South Korean researchers came up with a new clean energy generation system that could capture, use, and store carbon-based air pollutants. In addition to producing both electricity and hydrogen fuel, it also prevented the release of carbon dioxide into the atmosphere.
Their hybrid sodium-carbon dioxide (Na-CO2) system used an aqueous solution to swiftly dissolve CO2 in the air. The solution is very efficient at converting carbon into a more useful product. It allows the production system to run for more than 1,000 hours nonstop without encountering any problems in stability or air pollution.
Ulsan National Institute of Science and Technology (UNIST) professors Gunatae Kim and Jaephil Cho oversaw the development of the hybrid energy production system in their lab. They were assisted by researcher Meilin Liu from Georgia Institute of Technology (Georgia Tech).
To reduce the air pollution produced by their system, the researchers leveraged carbon capture, utilization, and sequestration (CCUS) techniques. Their carbon dioxide-dissolving aqueous solution was one of the approaches to the problem of carbon dioxide pollution.
“The key to that technology is the easy conversion of chemically stable CO2 molecules to other materials,” explained Kim. “Our new system has solved this problem with CO2 dissolution mechanism.” (Related: Air pollution police now going after wood-burning stoves, claiming emissions are too high.)
The majority of the carbon dioxide produced by human activity as air pollution was absorbed by the ocean. As the levels of air pollutants in the water increased, so did ocean acidity.
The UNIST researchers decided to replicate this phenomenon on a much smaller scale in order to take advantage of the ensuing chemical process. By dissolving carbon dioxide in water, they could create an acidic solution that could then be used to trigger an electrochemical reaction.
Increasing the acidity of a solution also increased the number of protons present. The higher levels of protons would improve the solution’s ability to draw oppositely charged electrons toward it.
If this correlation between acidity and electricity sounded familiar, it is because the common lead-acid battery operated on much the same principles of electrochemistry. The main difference is that the lead-acid battery used an acidic solution to begin with.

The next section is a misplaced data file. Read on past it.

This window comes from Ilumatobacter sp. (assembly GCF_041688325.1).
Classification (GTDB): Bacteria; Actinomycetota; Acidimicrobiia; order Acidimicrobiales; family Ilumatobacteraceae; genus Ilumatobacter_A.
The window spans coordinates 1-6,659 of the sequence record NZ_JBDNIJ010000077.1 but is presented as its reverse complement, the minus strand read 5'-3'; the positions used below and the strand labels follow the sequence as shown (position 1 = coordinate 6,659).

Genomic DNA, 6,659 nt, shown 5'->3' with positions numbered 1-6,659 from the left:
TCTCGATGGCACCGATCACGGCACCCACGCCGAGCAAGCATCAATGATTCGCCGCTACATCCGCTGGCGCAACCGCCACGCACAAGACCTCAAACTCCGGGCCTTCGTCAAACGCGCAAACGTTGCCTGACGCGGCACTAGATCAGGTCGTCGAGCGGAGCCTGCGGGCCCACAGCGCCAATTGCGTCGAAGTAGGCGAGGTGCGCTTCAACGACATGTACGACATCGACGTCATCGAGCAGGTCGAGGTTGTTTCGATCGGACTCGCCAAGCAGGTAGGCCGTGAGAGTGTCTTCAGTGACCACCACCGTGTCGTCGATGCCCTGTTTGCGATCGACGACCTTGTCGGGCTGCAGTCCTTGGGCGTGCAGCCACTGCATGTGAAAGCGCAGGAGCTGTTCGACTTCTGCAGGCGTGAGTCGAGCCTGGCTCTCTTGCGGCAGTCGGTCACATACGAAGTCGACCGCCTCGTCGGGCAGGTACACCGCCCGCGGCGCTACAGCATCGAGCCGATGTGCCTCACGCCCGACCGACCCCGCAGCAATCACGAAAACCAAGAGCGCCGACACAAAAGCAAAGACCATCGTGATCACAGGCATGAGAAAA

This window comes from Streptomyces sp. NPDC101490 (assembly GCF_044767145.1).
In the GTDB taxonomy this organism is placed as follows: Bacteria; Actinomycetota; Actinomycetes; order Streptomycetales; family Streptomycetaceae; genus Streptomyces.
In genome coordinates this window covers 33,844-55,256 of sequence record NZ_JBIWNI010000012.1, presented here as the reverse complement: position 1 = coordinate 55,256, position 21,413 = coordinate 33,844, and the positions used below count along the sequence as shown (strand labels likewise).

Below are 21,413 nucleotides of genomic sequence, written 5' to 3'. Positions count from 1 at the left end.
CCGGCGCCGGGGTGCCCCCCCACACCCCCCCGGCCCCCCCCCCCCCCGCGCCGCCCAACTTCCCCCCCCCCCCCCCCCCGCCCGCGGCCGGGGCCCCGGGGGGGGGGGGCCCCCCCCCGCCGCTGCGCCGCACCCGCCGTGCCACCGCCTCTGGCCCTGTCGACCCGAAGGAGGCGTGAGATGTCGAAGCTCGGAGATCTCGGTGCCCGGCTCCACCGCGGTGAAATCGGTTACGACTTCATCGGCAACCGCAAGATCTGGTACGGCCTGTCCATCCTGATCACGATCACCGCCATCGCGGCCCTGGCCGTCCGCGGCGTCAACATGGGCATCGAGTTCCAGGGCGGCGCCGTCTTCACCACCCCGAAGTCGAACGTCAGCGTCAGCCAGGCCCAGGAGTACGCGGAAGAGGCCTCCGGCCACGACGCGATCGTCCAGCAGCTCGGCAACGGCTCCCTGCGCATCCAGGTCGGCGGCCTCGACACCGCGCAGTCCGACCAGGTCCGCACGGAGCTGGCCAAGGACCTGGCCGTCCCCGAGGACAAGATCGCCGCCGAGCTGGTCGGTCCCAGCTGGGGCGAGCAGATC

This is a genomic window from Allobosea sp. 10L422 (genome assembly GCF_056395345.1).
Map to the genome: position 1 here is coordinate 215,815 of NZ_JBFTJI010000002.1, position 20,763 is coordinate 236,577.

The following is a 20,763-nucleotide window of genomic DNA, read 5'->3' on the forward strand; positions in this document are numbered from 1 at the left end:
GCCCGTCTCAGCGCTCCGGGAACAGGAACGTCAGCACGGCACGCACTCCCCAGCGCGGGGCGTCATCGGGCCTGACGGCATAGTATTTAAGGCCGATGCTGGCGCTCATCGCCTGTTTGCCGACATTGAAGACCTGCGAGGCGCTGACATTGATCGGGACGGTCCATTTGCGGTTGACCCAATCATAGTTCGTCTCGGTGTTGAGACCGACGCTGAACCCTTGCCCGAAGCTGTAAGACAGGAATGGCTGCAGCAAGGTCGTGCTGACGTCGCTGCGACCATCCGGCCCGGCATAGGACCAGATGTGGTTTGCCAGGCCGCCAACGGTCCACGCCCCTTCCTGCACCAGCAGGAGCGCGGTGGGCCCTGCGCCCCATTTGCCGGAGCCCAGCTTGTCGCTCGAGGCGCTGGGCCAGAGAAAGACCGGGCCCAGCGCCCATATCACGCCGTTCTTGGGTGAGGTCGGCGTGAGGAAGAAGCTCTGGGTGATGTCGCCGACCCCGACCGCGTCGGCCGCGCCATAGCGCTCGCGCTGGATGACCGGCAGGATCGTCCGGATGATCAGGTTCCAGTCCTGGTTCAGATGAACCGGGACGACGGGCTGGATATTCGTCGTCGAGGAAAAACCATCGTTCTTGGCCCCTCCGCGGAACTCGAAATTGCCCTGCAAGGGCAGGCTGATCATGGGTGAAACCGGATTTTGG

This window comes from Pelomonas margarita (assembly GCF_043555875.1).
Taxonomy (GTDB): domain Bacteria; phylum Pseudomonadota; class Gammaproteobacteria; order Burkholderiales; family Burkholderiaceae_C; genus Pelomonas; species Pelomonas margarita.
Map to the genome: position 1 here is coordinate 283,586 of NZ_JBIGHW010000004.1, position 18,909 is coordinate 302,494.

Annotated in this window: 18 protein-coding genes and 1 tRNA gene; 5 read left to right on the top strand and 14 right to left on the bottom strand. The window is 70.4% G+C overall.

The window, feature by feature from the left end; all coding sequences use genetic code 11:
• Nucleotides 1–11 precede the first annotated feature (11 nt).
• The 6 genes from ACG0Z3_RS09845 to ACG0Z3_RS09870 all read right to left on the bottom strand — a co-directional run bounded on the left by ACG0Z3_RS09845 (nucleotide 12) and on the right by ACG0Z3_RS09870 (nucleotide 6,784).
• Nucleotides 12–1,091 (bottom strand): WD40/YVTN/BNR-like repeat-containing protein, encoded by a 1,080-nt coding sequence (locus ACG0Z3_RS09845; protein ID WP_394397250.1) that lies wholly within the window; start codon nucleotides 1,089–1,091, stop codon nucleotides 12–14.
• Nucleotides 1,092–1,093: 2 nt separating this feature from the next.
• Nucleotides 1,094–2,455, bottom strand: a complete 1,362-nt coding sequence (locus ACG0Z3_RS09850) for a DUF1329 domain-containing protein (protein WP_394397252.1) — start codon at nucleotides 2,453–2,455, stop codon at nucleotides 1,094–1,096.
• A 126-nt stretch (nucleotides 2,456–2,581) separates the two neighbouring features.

The UNIST approach, on the other hand, started with a water-based solution. The liquid only turned acidic after it absorbed carbon dioxide in the air. The CO2 therefore allowed the solution to begin serving as an acid-based battery.
The new Na-CO2 system bore considerable resemblance to a fuel cell. It was made up of a sodium metal cathode, a sodium super ionic conductor (NASICON) separator, and an anode made from catalysts. In a break from traditional batteries, the catalysts were placed in the water and hooked up to the cathode by a lead wire that ran through the liquid.
The addition of carbon dioxide made the water acidic. The conditions triggered voluntary chemical reactions that eliminated CO2 while producing electricity and molecular hydrogen (H2). The researchers reported that half of the CO2 absorbed by the water was converted into the two forms of usable energy.
The UNIST researchers reported that their hybrid system is very stable. Even after more than 1,000 hours of continuous operation, the electrodes remained intact and undamaged.
“This hybrid Na-CO2 cell, which adopts efficient CCUS technologies, not only utilizes CO2 as the resource for generating electrical energy but also produces the clean energy source, hydrogen,” explained Jeongwon Kim, another UNIST researcher who served as the co-first author of the study.